Feeds
85%
iStunt 2

iStunt 2 on the iPhone 4

Cunning stunts

The Power of One Brief: Top reasons to choose HP BladeSystem

iGamer That's it, hands, you deserve a break. You've worked tirelessly these past few weeks and proved your mettle.

Dead Space and Rainbow Six: Shadow Vanguard were enjoyable iOS games, but playing them back-to-back was far too much like hard work. These fingers are done playing digit-Twister for a while. Time for a holiday. Time to hit the slopes. Time to play iStunt 2.

iStunt 2

Wintering at Ubergurgl was never like this...

Miniclip's port of its popular Flash title is a timely reminder that the best mobile games are often the least complex. A comfortable fit for the platform and audience, unlike those recent technical showcases, iStunt 2's ambitions haven't been shoehorned into the iDevices at the expense of simplicity: just two buttons, two swipes and the gyroscopic tilt control your snowboarder.

But while the inputs may feel laid back, the physics-based gameplay is anything but.

The first few of iStunt 2's 42 levels start simply enough. Gradual slopes and wide chasms prove fertile playgrounds for Nosegrabs and Indy Backflips, and conspicuously long stretches presage hazards with leisurely time to duck or jump.

The game soon ramps up the difficulty, though. Speed boosts and rails inject urgency and giant buzzsaws increase the peril, but it's gravity that really takes iStunt 2 off-piste.

Gravity switches flip the world on its axis so fast even Shaun White would get a nosebleed. Up and down become fleeting conventions, landing upright a quickfire test of spacial awareness. The challenge is taxing enough when combating the physics alone, but iStunt 2's scoring system cleverly promotes recklessness.

iStunt 2

Spikes Harvey Rotten

The lure of a gold trophy and the kudos of fully-integrated Gamecenter leaderboards constantly goad you to pull off insane tricks while punishing every over-ambition with a crumpled, ragdoll death. And the extra enticement of ten collectible stars per level adds an additional layer of replayability.

Using blade systems to cut costs and sharpen efficiencies

More from The Register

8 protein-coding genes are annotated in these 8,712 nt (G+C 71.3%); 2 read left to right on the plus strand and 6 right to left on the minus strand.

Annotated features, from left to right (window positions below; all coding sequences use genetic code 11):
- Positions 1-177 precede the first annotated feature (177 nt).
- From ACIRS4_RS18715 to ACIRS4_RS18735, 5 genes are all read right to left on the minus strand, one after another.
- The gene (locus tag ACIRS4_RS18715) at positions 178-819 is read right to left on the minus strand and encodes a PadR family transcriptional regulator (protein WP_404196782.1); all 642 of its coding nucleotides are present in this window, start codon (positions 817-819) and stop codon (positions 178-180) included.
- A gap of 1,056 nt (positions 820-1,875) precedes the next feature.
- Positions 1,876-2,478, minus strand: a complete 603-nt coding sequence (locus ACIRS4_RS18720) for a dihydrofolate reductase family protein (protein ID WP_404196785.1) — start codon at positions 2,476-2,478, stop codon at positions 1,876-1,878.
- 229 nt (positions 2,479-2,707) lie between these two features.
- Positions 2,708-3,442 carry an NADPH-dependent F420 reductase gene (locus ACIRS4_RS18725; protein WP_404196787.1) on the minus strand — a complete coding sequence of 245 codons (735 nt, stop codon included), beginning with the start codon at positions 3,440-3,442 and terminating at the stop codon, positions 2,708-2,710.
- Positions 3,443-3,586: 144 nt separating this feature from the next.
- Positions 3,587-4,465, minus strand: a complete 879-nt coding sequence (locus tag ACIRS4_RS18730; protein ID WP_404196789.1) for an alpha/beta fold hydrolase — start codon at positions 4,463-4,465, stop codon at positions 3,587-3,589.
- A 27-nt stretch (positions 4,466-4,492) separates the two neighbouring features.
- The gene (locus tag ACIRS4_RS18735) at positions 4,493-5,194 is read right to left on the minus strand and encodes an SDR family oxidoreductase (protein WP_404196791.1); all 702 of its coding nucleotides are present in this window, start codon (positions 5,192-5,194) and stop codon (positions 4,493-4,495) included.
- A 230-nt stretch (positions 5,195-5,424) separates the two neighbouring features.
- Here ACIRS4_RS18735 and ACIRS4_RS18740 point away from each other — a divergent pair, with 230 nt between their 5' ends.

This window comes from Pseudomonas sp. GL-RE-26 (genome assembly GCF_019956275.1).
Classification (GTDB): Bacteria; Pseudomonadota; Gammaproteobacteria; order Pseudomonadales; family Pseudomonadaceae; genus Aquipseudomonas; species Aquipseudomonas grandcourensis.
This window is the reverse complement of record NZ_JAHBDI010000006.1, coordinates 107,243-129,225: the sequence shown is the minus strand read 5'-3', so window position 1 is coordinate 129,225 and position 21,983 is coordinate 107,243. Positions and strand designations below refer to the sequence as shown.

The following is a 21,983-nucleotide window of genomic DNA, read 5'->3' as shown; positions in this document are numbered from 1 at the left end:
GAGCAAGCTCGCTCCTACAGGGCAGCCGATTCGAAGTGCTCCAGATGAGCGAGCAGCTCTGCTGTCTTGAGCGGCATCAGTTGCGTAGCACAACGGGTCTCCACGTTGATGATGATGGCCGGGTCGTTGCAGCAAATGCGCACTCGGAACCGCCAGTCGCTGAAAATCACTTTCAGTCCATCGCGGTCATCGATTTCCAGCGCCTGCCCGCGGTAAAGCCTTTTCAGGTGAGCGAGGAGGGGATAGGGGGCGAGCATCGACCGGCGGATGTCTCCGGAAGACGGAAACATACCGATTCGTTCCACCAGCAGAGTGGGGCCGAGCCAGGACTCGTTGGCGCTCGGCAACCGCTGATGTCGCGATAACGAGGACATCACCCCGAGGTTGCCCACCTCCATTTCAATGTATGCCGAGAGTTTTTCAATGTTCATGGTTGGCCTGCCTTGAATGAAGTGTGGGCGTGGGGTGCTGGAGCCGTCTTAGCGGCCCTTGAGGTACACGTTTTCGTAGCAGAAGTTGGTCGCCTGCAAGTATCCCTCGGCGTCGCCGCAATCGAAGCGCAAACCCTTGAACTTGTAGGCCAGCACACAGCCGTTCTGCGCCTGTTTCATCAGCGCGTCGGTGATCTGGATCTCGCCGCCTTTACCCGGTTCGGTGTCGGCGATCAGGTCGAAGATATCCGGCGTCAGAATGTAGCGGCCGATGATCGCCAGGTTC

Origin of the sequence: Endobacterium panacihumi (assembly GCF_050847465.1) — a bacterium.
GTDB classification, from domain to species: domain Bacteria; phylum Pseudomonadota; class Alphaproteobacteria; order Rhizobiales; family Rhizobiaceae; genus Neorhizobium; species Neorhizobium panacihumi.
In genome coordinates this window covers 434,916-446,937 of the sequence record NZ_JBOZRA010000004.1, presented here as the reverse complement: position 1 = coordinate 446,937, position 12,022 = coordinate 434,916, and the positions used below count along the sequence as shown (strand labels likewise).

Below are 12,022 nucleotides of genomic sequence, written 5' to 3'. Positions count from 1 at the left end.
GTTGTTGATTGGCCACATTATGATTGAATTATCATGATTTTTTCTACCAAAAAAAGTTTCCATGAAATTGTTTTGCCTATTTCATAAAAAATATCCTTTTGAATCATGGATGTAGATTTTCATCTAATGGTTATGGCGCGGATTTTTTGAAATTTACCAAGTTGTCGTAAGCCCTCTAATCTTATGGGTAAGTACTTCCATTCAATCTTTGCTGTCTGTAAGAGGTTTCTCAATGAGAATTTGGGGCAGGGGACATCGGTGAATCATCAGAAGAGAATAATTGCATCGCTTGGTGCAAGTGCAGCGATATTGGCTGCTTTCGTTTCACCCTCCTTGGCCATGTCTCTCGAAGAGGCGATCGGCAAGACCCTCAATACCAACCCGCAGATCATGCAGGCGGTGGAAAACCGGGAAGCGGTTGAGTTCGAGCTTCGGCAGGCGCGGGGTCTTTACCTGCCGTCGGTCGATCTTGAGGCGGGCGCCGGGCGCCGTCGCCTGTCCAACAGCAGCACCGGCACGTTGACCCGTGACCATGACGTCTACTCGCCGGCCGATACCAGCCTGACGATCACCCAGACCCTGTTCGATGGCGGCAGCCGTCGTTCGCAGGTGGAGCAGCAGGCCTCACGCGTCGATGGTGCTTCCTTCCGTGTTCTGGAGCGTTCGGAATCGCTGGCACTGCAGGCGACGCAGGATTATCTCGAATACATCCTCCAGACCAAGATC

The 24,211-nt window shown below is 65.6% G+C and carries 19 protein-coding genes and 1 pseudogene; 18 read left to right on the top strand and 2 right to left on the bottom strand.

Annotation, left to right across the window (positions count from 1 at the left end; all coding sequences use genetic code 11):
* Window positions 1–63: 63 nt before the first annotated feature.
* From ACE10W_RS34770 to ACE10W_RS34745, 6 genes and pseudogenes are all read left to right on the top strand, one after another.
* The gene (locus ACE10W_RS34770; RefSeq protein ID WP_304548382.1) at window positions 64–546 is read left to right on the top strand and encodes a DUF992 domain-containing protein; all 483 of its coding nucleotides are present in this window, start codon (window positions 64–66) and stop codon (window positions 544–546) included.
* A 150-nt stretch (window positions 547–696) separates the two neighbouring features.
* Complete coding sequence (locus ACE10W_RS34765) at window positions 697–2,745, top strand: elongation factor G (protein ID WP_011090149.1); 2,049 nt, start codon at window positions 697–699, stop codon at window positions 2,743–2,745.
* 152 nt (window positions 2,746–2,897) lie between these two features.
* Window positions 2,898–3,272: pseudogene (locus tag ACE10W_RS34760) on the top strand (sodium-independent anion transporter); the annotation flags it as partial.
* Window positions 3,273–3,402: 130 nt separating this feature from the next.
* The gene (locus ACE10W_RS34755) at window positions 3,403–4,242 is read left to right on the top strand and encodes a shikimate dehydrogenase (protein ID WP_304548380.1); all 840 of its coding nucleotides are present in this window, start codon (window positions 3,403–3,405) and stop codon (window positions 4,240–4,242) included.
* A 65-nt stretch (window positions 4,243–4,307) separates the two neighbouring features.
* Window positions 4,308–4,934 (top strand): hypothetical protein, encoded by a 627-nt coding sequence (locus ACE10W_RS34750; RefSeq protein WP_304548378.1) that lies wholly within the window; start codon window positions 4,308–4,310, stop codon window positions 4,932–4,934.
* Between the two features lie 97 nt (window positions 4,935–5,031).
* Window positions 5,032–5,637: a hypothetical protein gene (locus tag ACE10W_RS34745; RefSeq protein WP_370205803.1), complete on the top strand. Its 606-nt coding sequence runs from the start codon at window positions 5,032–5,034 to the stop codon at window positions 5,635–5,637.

next story
Report: American tech firms charge Britons a thumping nationality tax
Without representation, too. Time for a Boston (Lincs) Macbook Party?
Child diagnosed as allergic to iPad
Apple's fondleslab is the tablet dermatitis sufferers won't want to take
Microsoft takes on Chromebook with low-cost Windows laptops
Redmond's chief salesman: We're taking 'hard' decisions
For Lenovo US, 8-inch Windows tablets are DEAD – long live 8-inch Windows tablets
Reports it's killing off smaller slabs are greatly exaggerated
Cheer up, Nokia fans. It can start making mobes again in 18 months
The real winner of the Nokia sale is *drumroll* ... Nokia
Seventh-gen SPARC silicon will accelerate Oracle databases
Uncle Larry's mutually-optimised stack to become clearer in August
prev story

Whitepapers

Seven Steps to Software Security
Seven practical steps you can begin to take today to secure your applications and prevent the damages a successful cyber-attack can cause.
Consolidation: The Foundation for IT Business Transformation
In this whitepaper learn how effective consolidation of IT and business resources can enable multiple, meaningful business benefits.
Designing a Defense for Mobile Applications
Learn about the various considerations for defending mobile applications - from the application architecture itself to the myriad testing technologies.
Build a business case: developing custom apps
Learn how to maximize the value of custom applications by accelerating and simplifying their development.
Consolidation: the foundation for IT and business transformation
In this whitepaper learn how effective consolidation of IT and business resources can enable multiple, meaningful business benefits.